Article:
TOPEKA — Audubon of Kansas has filed a lawsuit against federal and state authorities for failing to protect water rights for the Quivira National Wildlife Refuge in south-central Kansas.
The U.S. Fish and Wildlife Service in December determined there was no need to secure water rights for the refuge because federal, state and local agencies had struck a deal with agriculture producers to manage the amount of water they pull from Rattlesnake Creek.
The refuge is a nonprofit environmental organization that covers 22,135 acres of land southeast of Great Bend, mostly in Stafford County. The wetland provides sanctuary for the endangered Whooping Crane as it migrates annually between Canada and the Gulf Coast, as well as other endangered and threatened waterfowl and birds.
The U.S. Fish and Wildlife Service secured water rights for the refuge in 1957, but Audubon of Kansas in its federal lawsuit says decades of excessive groundwater pumping by nearby irrigators “damaged and desiccated the refuge, seriously harming its hydrological integrity and threatening its survival as a functioning groundwater-dependent ecosystem.”
A 2016 report by the state’s chief engineer for water resources confirmed excessive water pumping and related damages over a 34-year period. Jackie McClaskey, the secretary of the Kansas Department of Agriculture under former Gov. Sam Brownback, issued repeated written statements that the state would not protect the refuge’s water rights.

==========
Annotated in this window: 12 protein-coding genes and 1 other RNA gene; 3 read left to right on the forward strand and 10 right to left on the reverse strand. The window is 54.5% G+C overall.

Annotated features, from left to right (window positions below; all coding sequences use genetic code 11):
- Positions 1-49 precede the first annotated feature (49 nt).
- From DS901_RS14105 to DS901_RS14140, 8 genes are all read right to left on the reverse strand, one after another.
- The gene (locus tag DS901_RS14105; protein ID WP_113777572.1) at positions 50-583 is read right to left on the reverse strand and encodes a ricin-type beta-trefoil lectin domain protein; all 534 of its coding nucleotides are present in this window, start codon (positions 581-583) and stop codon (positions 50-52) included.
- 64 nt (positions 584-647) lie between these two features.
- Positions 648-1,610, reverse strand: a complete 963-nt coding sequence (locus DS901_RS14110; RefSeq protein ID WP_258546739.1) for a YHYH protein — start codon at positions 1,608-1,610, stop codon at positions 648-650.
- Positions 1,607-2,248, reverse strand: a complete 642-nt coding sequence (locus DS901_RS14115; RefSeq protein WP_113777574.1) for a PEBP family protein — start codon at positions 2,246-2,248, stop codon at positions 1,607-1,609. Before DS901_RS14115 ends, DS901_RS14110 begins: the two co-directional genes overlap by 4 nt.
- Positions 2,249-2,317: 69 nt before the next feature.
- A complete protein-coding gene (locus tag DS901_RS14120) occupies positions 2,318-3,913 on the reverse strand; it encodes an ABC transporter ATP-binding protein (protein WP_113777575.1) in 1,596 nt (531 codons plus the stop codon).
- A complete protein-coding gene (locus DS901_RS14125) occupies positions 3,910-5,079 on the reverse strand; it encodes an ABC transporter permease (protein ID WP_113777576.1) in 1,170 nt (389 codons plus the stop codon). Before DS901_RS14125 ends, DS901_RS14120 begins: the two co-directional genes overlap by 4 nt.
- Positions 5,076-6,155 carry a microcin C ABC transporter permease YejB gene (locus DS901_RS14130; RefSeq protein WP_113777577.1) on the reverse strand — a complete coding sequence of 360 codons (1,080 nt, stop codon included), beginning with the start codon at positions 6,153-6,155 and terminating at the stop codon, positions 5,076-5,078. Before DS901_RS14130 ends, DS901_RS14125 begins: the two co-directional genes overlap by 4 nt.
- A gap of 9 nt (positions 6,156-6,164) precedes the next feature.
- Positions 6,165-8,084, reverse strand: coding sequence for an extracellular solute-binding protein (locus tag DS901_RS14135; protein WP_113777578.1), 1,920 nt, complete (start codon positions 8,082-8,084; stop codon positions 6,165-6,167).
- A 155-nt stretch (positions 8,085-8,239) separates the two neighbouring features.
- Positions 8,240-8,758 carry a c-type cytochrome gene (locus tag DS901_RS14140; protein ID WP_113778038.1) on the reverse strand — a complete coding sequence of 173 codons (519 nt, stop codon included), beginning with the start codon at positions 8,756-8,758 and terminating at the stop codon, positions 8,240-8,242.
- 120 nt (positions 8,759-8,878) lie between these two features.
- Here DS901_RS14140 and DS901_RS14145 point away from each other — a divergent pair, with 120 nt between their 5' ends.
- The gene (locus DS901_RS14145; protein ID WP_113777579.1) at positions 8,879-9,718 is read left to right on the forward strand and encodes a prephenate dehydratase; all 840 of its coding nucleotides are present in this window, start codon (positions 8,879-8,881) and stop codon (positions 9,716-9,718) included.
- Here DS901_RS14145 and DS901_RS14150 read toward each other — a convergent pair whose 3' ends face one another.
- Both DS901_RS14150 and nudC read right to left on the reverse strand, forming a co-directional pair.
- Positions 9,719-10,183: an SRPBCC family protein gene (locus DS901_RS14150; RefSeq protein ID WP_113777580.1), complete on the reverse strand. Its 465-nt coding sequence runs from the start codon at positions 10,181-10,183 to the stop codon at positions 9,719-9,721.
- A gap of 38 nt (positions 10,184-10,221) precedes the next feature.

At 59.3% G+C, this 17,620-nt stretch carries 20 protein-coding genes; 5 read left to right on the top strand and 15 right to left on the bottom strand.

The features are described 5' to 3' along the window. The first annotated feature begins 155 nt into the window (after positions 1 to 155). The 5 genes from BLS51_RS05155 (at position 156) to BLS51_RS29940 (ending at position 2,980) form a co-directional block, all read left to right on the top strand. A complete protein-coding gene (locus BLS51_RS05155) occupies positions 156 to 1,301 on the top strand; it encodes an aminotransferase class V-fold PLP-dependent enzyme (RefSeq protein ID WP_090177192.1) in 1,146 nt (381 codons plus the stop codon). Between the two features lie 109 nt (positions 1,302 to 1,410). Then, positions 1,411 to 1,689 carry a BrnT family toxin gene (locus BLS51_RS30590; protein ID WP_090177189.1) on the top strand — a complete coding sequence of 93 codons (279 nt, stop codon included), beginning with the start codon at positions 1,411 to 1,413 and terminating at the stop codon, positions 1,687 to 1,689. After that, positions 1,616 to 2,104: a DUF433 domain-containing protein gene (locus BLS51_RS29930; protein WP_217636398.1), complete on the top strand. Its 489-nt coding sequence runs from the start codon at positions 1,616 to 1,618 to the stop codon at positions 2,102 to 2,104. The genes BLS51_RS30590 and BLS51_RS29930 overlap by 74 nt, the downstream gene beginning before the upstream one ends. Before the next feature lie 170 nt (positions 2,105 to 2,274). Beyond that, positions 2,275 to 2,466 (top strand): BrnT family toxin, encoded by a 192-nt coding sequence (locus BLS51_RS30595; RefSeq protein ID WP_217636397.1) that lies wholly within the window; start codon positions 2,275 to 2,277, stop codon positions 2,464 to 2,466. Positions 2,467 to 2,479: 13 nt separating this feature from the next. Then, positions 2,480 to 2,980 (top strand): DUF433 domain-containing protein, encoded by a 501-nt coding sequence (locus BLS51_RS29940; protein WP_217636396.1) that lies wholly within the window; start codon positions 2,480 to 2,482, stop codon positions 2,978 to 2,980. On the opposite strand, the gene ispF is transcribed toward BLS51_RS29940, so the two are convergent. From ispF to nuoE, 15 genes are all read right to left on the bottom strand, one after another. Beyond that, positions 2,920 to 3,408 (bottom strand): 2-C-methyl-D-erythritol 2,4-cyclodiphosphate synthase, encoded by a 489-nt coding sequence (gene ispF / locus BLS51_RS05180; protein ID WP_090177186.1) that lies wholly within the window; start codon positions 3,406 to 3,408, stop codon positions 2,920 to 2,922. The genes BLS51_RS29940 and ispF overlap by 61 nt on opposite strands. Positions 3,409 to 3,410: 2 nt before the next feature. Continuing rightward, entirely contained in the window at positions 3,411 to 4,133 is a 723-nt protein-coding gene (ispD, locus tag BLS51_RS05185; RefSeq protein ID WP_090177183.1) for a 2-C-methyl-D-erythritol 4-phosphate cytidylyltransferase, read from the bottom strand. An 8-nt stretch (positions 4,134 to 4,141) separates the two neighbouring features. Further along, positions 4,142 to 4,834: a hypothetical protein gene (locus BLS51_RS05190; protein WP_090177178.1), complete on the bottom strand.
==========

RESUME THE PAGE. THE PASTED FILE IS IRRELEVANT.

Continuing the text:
In July, after a year of negotiations that involved U.S. Sen. Jerry Moran, stakeholders announced they had reached a deal that shifts the location of water rights so that farmers can continue to draw water from the Rattlesnake basin. The refuge benefits from the removal of invasive tree species.
The Audubon lawsuit asks the court to compel federal and state authorities to secure water rights for the refuge. Defendants include Kansas Department of Agriculture secretary Mike Beam; Earl Lewis, the agriculture department’s chief engineer for water resources; and officials at the U.S. Department of the Interior and U.S. Fish and Wildlife Service.